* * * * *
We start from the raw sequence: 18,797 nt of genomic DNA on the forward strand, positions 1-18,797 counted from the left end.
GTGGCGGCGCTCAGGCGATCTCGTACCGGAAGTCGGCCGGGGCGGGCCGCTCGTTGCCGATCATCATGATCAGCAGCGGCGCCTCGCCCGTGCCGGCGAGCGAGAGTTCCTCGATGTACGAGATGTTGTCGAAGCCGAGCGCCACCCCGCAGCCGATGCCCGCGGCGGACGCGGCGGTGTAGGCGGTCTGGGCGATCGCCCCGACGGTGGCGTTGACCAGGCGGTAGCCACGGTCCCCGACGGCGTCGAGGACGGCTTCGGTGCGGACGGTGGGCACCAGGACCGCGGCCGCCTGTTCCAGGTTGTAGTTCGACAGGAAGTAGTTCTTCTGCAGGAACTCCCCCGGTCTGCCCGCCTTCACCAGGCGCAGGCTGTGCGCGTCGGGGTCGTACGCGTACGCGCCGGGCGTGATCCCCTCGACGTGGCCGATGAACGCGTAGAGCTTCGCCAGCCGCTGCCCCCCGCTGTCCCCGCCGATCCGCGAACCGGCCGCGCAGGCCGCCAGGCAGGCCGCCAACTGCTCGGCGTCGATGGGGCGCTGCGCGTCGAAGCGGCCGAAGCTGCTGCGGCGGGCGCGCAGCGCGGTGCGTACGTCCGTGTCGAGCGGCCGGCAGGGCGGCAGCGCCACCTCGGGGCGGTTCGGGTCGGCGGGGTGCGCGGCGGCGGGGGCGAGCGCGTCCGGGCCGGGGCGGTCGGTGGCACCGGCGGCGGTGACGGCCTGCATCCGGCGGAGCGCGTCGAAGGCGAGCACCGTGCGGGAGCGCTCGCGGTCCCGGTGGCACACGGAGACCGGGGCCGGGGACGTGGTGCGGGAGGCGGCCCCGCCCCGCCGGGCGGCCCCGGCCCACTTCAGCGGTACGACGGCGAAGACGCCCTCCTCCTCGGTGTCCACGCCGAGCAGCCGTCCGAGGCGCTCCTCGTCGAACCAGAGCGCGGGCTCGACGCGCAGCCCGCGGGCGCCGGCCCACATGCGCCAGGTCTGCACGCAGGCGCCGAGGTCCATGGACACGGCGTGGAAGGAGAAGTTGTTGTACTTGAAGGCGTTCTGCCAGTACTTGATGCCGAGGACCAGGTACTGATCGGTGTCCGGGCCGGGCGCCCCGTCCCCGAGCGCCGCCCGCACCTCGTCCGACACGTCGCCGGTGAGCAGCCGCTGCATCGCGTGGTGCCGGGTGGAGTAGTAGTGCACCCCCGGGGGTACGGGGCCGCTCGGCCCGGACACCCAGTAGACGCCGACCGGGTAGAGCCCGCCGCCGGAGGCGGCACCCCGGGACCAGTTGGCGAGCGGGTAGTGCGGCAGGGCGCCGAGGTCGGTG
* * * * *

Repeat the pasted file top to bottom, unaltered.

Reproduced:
We start from the raw sequence: 18,797 nt of genomic DNA on the forward strand, positions 1-18,797 counted from the left end.
GTGGCGGCGCTCAGGCGATCTCGTACCGGAAGTCGGCCGGGGCGGGCCGCTCGTTGCCGATCATCATGATCAGCAGCGGCGCCTCGCCCGTGCCGGCGAGCGAGAGTTCCTCGATGTACGAGATGTTGTCGAAGCCGAGCGCCACCCCGCAGCCGATGCCCGCGGCGGACGCGGCGGTGTAGGCGGTCTGGGCGATCGCCCCGACGGTGGCGTTGACCAGGCGGTAGCCACGGTCCCCGACGGCGTCGAGGACGGCTTCGGTGCGGACGGTGGGCACCAGGACCGCGGCCGCCTGTTCCAGGTTGTAGTTCGACAGGAAGTAGTTCTTCTGCAGGAACTCCCCCGGTCTGCCCGCCTTCACCAGGCGCAGGCTGTGCGCGTCGGGGTCGTACGCGTACGCGCCGGGCGTGATCCCCTCGACGTGGCCGATGAACGCGTAGAGCTTCGCCAGCCGCTGCCCCCCGCTGTCCCCGCCGATCCGCGAACCGGCCGCGCAGGCCGCCAGGCAGGCCGCCAACTGCTCGGCGTCGATGGGGCGCTGCGCGTCGAAGCGGCCGAAGCTGCTGCGGCGGGCGCGCAGCGCGGTGCGTACGTCCGTGTCGAGCGGCCGGCAGGGCGGCAGCGCCACCTCGGGGCGGTTCGGGTCGGCGGGGTGCGCGGCGGCGGGGGCGAGCGCGTCCGGGCCGGGGCGGTCGGTGGCACCGGCGGCGGTGACGGCCTGCATCCGGCGGAGCGCGTCGAAGGCGAGCACCGTGCGGGAGCGCTCGCGGTCCCGGTGGCACACGGAGACCGGGGCCGGGGACGTGGTGCGGGAGGCGGCCCCGCCCCGCCGGGCGGCCCCGGCCCACTTCAGCGGTACGACGGCGAAGACGCCCTCCTCCTCGGTGTCCACGCCGAGCAGCCGTCCGAGGCGCTCCTCGTCGAACCAGAGCGCGGGCTCGACGCGCAGCCCGCGGGCGCCGGCCCACATGCGCCAGGTCTGCACGCAGGCGCCGAGGTCCATGGACACGGCGTGGAAGGAGAAGTTGTTGTACTTGAAGGCGTTCTGCCAGTACTTGATGCCGAGGACCAGGTACTGATCGGTGTCCGGGCCGGGCGCCCCGTCCCCGAGCGCCGCCCGCACCTCGTCCGACACGTCGCCGGTGAGCAGCCGCTGCATCGCGTGGTGCCGGGTGGAGTAGTAGTGCACCCCCGGGGGTACGGGGCCGCTCGGCCCGGACACCCAGTAGACGCCGACCGGGTAGAGCCCGCCGCCGGAGGCGGCACCCCGGGACCAGTTGGCGAGCGGGTAGTGCGGCAGGGCGCCGAGGTCGGTG